The North Philadelphia man allegedly killed by a skinhead wanting to prove his status as a white supremacist was on drugs and alcohol on the day he was gunned down, a deputy medical examiner told a Common Pleas Court jury yesterday.
Although the examiner, Ian Hood, had been called by the prosecution, defense attorney J. Michael Farrell leaped on his testimony to punch holes in the case against his client, Thomas Gibison, 35, of Newark, Del.
Gibison is accused of coming to Philadelphia on April 16, 1989, to kill an African American - in this case, Aaron Wood, 35 - in order to be able to wear a spiderweb tattoo on his left elbow. In some white-supremacist circles, such a tattoo indicates that the bearer has killed an African American.
Hood said that Wood had traces of cocaine in his system and enough alcohol to be "moderately intoxicated."
Farrell seized on the testimony to back up the defense's contention of what happened to Wood: that he was killed in a dispute over drugs.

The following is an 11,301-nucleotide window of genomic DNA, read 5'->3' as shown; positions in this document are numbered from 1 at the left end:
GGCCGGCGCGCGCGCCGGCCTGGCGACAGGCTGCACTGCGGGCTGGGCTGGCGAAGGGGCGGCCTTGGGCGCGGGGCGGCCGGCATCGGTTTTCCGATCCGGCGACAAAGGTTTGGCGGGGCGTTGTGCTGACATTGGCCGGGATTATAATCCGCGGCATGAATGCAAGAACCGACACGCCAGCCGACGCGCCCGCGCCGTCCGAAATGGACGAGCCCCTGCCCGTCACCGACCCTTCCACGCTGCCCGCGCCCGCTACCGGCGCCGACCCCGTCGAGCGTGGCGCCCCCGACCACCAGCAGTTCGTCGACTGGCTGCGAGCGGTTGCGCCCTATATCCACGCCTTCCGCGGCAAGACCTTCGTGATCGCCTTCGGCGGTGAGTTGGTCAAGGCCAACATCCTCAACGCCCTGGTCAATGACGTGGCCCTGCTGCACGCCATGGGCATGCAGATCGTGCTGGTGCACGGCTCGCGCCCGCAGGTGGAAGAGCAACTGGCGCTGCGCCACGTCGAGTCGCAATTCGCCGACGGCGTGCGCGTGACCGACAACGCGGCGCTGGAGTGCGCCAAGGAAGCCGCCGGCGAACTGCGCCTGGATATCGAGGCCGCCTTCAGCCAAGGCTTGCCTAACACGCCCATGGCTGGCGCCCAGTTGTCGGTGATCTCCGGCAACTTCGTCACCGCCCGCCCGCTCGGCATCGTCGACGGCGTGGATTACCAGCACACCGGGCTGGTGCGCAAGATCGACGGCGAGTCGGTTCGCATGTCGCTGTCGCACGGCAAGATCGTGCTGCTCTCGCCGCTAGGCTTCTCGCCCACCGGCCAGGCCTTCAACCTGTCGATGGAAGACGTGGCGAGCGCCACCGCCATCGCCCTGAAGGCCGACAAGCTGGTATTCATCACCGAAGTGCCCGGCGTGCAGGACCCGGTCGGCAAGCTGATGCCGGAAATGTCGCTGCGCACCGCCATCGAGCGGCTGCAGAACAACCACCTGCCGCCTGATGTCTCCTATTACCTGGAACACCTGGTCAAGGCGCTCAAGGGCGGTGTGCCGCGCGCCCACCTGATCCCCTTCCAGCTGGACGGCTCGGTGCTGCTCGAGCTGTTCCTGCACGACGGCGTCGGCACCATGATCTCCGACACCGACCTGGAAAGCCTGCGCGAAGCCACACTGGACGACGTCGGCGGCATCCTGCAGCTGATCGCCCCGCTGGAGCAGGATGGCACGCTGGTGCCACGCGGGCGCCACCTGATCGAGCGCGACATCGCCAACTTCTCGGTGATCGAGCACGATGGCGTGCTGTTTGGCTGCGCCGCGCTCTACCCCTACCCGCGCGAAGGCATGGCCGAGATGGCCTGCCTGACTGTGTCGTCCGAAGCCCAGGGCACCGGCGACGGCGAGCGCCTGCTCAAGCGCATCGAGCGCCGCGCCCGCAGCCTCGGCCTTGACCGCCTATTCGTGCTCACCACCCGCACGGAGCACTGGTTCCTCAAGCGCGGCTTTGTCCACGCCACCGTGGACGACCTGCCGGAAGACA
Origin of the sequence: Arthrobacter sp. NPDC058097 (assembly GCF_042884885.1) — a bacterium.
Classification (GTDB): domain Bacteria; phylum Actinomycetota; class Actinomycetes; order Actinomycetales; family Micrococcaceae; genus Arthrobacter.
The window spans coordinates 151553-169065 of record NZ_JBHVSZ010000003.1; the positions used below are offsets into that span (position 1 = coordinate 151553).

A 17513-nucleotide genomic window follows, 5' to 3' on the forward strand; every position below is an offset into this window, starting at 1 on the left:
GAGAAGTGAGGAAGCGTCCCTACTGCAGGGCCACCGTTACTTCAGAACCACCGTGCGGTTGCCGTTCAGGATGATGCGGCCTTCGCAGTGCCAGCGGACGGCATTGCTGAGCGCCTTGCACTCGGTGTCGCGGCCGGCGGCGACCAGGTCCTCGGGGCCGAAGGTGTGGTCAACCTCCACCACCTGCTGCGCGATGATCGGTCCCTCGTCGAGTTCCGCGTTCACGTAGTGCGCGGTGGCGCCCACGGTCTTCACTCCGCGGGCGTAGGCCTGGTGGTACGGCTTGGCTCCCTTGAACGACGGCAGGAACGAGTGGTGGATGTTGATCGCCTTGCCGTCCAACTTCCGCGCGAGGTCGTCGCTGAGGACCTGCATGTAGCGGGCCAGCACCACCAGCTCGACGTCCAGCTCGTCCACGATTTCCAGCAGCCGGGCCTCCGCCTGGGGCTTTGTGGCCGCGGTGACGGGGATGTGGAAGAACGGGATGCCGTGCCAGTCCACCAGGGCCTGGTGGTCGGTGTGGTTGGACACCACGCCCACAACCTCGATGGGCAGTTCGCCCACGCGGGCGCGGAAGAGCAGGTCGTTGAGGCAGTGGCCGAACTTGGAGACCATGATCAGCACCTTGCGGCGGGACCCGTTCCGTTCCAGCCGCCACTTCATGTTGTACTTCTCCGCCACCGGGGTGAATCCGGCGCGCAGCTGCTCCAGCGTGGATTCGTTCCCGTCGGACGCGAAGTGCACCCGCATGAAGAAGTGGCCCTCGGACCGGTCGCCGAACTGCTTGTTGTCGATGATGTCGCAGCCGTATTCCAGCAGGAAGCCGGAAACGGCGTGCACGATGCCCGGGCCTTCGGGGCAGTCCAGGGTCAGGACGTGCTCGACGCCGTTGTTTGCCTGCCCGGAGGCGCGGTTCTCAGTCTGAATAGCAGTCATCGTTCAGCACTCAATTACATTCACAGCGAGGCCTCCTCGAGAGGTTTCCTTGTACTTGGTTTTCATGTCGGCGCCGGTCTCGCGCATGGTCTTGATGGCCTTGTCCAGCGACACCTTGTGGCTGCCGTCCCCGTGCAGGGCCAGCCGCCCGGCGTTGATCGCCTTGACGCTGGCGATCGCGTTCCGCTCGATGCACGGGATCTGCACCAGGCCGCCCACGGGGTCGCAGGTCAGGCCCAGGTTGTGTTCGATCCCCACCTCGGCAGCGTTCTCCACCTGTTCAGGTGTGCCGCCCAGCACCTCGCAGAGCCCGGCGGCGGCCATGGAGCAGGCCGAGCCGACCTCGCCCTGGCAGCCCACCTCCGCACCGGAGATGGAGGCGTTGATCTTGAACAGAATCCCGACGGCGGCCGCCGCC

Farrell has said he intends to call a witness who saw three black men running away from the scene the night of the shooting and three former girlfriends of Wood's who will talk about his dealing drugs. He said at least one would talk about a drug debt Wood owed.
Yesterday, Farrell continued to explore this line of reasoning, asking Tyrone Wood, a younger brother of the victim: "Do you know if your brother was selling drugs?"
"Did you know [your brother] was threatened by a hit man he owed money that he never paid?" went another question.
Wood's slaying remained unsolved until 2006, when federal agents, working on a firearms case in Delaware, picked up tips of a related unsolved Philadelphia murder by skinheads.
Philadelphia police homicide detective Leon Lubiejewski, one of a half-dozen witnesses called yesterday, testified that federal agents contacted him last year to check details provided in the case.